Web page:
the avox girl

A Hunger Games (Book 1) Timeline

Hi all!

About a month ago, I was inspired by an idea for creating a timeline for the HG books.   As a visual learner, I felt that something that anyone could reference easily for the details on when certain events happened.  So, I began going through the book, and what follows is a timeline based on the first book (page references are from the paperback edition).

My thanks to the always wonderful @mtk4fun and @norbertsmom for looking over and helping me correct mistakes and improve the details.  You both are the best!

So, here it is…

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reTHG: The Hunger Games - Chapters Nine and Ten: Betrayal

“Why am I hopping around like some trained dog trying to please people I hate?  The longer the interview goes on, the more my fury seems to rise to the surface, until I’m literally spitting out answers at him.”

Two things about this - First, since we’re basically obligated to view every one of Haymitch’s actions with suspicion, is there a purpose to his riling Katniss up to a state of near-rebellion?  And if so, what?

Second, Katniss is very near Peeta’s viewpoint about not playing the Game on someone else’s terms, but she’s very narrowly focused on the interview - and her perspective is closer to Gale’s, an instinctive, angry reaction to the situation; the fire that she needs at the outset.

Let’s go back a moment to Katniss’ performance for the Gamemakers the previous day, where her reaction was very much the same - except that she was armed at the time.  (In the movie, Catching Fire, we see a lot of Plutarch trying to manage Snow’s readiness to be just finished with her already - and while I don’t know about that, surely he must have had to fulfill the same function here.)  Haymitch actually acts quite pleased by this turn of events, which perhaps presents him with a storyline for her in the Games.    Is it the case that he is deliberately stoking her anger so that - despite what he tells her - it will stay with her when she gets into the arena and she can eventually display it?

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Character Development: Supportive Cast Concerns

makamu-a-tumbling asked:

Hello! I have a question on how best to navigate a large cast of characters. In my current story, I have two main and point of view characters and five regular supporting characters. Most of them don’t belong to the majority in terms of class-gender-sexuality-race and ability. I am reading up on various writing diversity blogs, and they all recommend giving these chars friends/family in order to avoid tokenism. Now I am looking for ideas on how to create a sense of community without a huge cast? 


I like to think of cast as consisting of two parts: main and supportive. The main cast is obviously your primary characters, but the supportive cast contains a wide range of characters. It, too, can be broken down into parts, and I like to think of it like this:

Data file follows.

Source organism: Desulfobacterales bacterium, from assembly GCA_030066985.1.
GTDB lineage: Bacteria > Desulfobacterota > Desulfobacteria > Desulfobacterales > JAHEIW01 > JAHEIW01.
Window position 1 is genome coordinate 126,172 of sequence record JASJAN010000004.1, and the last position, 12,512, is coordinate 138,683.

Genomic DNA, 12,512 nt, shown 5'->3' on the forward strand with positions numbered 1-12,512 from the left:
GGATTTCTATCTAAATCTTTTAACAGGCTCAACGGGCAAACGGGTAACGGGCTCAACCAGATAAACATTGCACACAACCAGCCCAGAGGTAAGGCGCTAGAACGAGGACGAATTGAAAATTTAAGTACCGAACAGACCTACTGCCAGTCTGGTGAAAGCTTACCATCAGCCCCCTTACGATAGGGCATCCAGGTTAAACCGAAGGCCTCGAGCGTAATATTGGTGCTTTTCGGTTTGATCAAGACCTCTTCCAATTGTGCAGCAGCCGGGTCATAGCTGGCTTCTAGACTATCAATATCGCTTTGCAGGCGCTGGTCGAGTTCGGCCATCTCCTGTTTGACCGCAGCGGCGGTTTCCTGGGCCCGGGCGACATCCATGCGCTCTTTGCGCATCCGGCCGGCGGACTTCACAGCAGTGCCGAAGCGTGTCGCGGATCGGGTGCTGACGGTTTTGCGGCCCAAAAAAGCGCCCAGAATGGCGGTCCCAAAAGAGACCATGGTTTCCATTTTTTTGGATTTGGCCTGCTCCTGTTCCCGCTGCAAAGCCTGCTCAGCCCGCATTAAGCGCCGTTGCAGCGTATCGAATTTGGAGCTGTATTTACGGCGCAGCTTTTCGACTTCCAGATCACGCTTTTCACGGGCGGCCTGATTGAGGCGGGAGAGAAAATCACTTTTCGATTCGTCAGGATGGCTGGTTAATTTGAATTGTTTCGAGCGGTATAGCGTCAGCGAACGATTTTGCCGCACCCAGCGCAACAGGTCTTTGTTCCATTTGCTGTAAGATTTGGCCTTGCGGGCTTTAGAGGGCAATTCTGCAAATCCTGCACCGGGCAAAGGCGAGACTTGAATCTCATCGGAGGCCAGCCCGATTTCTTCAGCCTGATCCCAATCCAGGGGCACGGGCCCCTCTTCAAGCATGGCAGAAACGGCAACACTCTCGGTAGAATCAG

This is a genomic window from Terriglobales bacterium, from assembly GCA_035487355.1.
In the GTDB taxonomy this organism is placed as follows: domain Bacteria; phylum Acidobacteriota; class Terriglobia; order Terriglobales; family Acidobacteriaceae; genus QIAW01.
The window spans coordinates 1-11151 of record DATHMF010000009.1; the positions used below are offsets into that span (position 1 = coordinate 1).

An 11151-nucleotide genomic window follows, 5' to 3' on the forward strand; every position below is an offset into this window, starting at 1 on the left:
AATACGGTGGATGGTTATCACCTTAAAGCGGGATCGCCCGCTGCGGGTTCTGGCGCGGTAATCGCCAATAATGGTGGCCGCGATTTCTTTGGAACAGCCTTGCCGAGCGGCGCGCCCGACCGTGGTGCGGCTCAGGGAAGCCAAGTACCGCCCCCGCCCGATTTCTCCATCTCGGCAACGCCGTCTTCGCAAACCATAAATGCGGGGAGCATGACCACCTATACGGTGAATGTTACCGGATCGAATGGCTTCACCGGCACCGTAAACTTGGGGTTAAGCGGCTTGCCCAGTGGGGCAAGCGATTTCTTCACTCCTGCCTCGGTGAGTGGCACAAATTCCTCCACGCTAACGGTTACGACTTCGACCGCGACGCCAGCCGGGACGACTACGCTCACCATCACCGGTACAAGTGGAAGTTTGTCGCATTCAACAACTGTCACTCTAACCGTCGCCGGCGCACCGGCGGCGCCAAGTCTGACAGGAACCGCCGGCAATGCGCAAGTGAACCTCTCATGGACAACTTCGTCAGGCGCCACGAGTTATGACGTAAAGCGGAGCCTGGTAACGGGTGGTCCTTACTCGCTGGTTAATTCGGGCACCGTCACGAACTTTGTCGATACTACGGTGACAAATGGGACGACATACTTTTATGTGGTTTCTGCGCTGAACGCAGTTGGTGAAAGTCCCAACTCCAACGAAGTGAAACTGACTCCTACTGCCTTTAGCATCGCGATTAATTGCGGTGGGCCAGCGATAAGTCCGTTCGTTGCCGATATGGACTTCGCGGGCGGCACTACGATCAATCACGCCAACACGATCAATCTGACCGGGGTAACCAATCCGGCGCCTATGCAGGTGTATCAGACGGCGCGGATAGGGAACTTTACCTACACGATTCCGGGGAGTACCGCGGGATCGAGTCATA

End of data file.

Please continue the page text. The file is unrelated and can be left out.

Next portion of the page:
1) Supportive Cast - Secondary Characters

These are what you refer to as “regular supporting” characters. They’re not main characters but they’re still pretty important. You couldn’t tell the story without them.

2) Supportive Cast - Minor Characters

These are characters who are important but not necessarily a huge part of the story. An example would be Padma and Parvati Patil in the Harry Potter series or Katniss’ mother and sister in The Hunger Games

3) Supportive Cast - Background Characters

These are the “background extras” who fill roles that flesh out your world but aren’t necessarily important to the story. This could be a server in a restaurant scene, a creep who chases your character into the arms of his magical soon-to-be-boyfriend, or a little kid your character babysits. Greasy Sae and the avox girl in The Hunger Games are examples.

If you’re adding friends and family for secondary characters, odds are good they’re going to fall into the “background characters” part of your supportive cast. In other words, they serve a purpose as far as fleshing out your world, but they’re not really important to the story. Most novels have lots and lots of these characters, so they’re nothing to shy away from. In other words, don’t avoid them because you’re afraid of weighting down your cast. These characters don’t really count as part of your cast since they’re so minor.


Other things to consider:

– see if you can make friend/family connections between any of your secondary characters. If you can take two of the five and make them best friends or siblings, it adds an extra dimension to them and roots them to the world without having to create additional friends/family for them.

– remember that you can create friends/family for secondary without them having to make an actual appearance. Just having a character talk about their mom now and then: “My mom wants me home by midnight,” “I’m going to Sarasota with my mom this weekend to visit my grandma,” “My mom said we should stop by the cafe for free ice cream later,” etc. Once again, this adds a layer of realism to the character and roots them to the world, but without having to dedicate a lot of time to the character.


I hope that helps! :)